If you don't run in church circles, you may not know what that is. And a bit of context is useful here. Evangelicalism goes back only a few hundred years, and the conservative evangelicalism that is so influential in the USA today grew out of the American Fundamentalist movement. And Fundamentalism is in fact no older than groups like the Jehovah's Witness and the Church of the Latter-Day Saints. If you've had contact with conservative evangelicals, you might be surprised to  know that there are other sorts of Christian, and part of this is down to the habit that conservative evangelicals have of refusing to recognise those other sorts as even Christian. In fact, they have idiosyncratic criteria for what makes a Christian, so historically for example they've had more time for Seventh Day Adventists than they have Catholics or Anglicans and Episcopalians. Which fact, ironically, is another point in the argument that conservative evangelicalism is in fact a sect just like the Jehovah's Witness, LDS or Christian Scientists, albeit one that has metastasised into the mainstream.

Conservative evangelicalism, like most other Christian forms, believes that the human race is irreparably damaged by the Fall, that is, the loss of human innocence caused by the appearance of sin, the first example of this being Adam and Eve eating from the Tree of Knowledge (and in the most conservative versions of evangelicalism, this has to be a literal, historical event, and we get back to that Answers in Genesis-style apologetics ministry). Catholics call this Original Sin. That, at least, is boilerplate Christianity.

Like many other protestants (particularly the variety we call Calvinists), evangelicals believe that as inherently sinful, the human race therefore is, without the Grace of God, condemned to an eternity of torment in the afterlife. God therefore, evangelicals believe, incarnated His Son, Jesus Christ. Jesus’s death on the Cross is defined in this version of Christianity as Jesus taking the sentence for the sins of the human race on his own back, and accepting the punishment due to the human race.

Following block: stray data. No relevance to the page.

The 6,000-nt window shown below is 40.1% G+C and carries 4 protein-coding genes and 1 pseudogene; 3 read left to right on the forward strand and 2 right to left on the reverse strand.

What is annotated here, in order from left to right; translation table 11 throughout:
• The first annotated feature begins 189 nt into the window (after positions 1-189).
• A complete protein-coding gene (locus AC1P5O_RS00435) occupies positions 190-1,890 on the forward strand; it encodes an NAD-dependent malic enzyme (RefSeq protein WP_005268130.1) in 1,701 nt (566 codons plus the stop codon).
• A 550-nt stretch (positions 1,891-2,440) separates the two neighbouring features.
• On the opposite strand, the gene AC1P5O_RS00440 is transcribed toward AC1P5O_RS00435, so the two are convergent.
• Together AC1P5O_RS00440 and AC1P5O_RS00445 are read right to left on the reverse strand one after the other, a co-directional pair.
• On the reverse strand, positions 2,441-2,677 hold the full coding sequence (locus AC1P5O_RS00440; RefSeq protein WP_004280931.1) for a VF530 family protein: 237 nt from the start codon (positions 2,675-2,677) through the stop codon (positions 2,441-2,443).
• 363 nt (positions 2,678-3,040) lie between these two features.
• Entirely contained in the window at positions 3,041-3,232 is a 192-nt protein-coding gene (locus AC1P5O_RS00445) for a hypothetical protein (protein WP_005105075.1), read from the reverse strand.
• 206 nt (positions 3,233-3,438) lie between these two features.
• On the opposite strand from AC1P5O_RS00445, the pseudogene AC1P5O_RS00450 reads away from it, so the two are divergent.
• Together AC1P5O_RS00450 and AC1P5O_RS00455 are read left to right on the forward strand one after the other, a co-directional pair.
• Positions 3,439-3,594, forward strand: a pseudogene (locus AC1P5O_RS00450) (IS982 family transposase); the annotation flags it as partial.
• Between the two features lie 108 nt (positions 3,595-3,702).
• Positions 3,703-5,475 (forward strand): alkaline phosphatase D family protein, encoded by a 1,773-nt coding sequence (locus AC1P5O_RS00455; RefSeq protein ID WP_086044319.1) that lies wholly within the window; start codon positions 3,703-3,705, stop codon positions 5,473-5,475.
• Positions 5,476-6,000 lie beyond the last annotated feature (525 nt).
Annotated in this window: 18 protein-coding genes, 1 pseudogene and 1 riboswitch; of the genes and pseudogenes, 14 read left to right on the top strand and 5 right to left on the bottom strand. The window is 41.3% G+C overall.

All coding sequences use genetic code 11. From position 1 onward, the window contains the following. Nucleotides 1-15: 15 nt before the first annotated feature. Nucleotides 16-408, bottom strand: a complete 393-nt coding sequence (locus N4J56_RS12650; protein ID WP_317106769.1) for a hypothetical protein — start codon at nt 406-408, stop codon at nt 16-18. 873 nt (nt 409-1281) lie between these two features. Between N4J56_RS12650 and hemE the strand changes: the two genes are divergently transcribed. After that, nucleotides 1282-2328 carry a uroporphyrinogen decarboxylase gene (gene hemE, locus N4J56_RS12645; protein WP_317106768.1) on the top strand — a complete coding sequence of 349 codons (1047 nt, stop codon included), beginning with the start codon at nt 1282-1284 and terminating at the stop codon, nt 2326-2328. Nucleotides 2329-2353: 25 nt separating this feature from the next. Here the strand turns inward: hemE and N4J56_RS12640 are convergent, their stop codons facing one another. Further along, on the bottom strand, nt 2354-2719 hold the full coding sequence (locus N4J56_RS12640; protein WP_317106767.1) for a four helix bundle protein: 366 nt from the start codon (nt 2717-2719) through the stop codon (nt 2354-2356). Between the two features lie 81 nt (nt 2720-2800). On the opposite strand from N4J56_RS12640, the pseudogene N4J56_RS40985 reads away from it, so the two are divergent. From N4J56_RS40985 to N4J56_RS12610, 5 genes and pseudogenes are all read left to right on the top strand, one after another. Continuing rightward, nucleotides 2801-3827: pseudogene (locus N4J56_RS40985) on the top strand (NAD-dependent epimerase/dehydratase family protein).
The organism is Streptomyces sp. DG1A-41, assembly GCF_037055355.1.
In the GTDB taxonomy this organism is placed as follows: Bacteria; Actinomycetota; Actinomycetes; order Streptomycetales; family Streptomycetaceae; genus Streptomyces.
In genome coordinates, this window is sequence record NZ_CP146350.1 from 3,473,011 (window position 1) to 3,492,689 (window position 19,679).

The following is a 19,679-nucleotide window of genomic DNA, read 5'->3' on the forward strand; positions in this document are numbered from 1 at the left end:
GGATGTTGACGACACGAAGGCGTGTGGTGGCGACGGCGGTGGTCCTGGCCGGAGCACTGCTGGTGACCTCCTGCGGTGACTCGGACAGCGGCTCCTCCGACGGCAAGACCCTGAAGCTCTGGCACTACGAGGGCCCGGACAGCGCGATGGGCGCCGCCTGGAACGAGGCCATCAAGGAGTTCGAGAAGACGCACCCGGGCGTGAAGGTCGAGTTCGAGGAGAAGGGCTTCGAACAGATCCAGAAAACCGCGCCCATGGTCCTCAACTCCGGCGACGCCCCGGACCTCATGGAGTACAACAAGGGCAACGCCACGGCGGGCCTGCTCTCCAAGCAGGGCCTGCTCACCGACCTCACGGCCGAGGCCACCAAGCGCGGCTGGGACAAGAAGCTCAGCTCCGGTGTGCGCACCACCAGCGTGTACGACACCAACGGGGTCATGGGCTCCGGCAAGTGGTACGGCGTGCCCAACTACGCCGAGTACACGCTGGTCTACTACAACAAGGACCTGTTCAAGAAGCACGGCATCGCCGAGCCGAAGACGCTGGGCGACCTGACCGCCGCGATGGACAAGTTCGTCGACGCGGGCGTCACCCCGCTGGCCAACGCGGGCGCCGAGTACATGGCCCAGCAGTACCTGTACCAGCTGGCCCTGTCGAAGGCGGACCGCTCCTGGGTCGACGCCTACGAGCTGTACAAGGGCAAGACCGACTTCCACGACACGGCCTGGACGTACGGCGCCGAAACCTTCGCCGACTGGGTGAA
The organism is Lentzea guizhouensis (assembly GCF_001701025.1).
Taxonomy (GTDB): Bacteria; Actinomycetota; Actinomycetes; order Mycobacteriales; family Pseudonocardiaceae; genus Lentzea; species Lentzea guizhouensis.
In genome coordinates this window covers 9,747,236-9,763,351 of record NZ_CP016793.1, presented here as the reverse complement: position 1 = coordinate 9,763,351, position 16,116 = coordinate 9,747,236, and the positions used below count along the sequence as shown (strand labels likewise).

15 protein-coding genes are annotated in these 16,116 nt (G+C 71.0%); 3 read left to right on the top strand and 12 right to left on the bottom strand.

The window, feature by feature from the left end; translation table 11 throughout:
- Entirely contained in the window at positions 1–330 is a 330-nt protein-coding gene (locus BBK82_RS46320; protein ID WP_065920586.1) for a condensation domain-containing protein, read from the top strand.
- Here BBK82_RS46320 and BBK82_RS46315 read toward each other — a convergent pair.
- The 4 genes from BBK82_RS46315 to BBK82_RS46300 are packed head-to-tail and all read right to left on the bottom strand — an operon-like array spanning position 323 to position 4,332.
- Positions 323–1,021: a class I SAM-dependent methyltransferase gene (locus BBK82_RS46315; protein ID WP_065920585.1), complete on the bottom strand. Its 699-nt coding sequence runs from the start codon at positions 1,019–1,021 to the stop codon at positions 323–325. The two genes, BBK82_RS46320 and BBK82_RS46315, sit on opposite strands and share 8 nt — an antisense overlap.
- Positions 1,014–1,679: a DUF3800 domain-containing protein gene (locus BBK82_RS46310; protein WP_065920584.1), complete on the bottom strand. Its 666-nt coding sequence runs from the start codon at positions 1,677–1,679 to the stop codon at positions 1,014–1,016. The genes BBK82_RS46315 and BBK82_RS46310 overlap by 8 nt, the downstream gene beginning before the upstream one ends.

As the Doctrinal Basis of UCCF1, which largely controls university Christian Unions and is the UK's most hardline conservative evangelical organisation, puts it:
d. Since the fall, the whole of humankind is sinful and guilty, so that everyone is subject to God's wrath and condemnation.
e. The Lord Jesus Christ, God's incarnate Son, is fully God; he was born of a virgin; his humanity is real and sinless; he died on the cross, was raised bodily from death and is now reigning over heaven and earth.
f. Sinful human beings are redeemed from the guilt, penalty and power of sin only through the sacrificial death once and for all time of their representative and substitute, Jesus Christ, the only mediator between them and God.
g. Those who believe in Christ are pardoned all their sins and accepted in God's sight only because of the righteousness of Christ credited to them; this justification is God's act of undeserved mercy, received solely by trust in him and not by their own efforts.
If you therefore believe with your heart in Jesus, and declare publicly that you are a Christian, you are assured of eternal Salvation, a forever-time of bliss in Heaven. The problems with this are manifold.